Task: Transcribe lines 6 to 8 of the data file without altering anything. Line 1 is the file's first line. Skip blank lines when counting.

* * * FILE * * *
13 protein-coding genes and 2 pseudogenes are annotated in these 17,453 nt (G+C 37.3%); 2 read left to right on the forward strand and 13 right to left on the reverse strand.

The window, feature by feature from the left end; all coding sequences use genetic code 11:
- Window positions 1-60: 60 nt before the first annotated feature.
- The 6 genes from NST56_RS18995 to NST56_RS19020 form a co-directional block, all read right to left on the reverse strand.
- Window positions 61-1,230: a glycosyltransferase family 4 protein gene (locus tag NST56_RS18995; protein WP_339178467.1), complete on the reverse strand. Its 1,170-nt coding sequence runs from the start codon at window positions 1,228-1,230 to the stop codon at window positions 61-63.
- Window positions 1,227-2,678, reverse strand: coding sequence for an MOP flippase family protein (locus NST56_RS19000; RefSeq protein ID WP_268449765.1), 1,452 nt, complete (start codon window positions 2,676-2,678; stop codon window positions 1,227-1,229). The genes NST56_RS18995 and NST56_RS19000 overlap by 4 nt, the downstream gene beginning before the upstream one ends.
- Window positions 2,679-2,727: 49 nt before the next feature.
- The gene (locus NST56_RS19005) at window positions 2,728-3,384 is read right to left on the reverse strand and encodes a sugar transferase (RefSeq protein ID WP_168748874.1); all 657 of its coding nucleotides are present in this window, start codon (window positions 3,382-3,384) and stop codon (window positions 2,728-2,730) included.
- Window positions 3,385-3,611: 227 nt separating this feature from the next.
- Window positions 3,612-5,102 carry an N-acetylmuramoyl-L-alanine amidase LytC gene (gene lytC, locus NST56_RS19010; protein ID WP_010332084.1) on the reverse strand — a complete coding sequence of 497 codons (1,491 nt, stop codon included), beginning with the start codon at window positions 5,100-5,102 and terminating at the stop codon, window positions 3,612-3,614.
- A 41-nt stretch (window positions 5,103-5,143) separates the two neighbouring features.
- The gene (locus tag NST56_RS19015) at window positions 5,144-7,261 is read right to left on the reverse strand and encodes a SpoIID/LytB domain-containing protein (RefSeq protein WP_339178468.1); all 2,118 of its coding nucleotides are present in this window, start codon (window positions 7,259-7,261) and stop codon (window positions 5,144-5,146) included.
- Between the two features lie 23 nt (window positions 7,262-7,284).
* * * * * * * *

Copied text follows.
- Window positions 1,227-2,678, reverse strand: coding sequence for an MOP flippase family protein (locus NST56_RS19000; RefSeq protein ID WP_268449765.1), 1,452 nt, complete (start codon window positions 2,676-2,678; stop codon window positions 1,227-1,229). The genes NST56_RS18995 and NST56_RS19000 overlap by 4 nt, the downstream gene beginning before the upstream one ends.
- Window positions 2,679-2,727: 49 nt before the next feature.
- The gene (locus NST56_RS19005) at window positions 2,728-3,384 is read right to left on the reverse strand and encodes a sugar transferase (RefSeq protein ID WP_168748874.1); all 657 of its coding nucleotides are present in this window, start codon (window positions 3,382-3,384) and stop codon (window positions 2,728-2,730) included.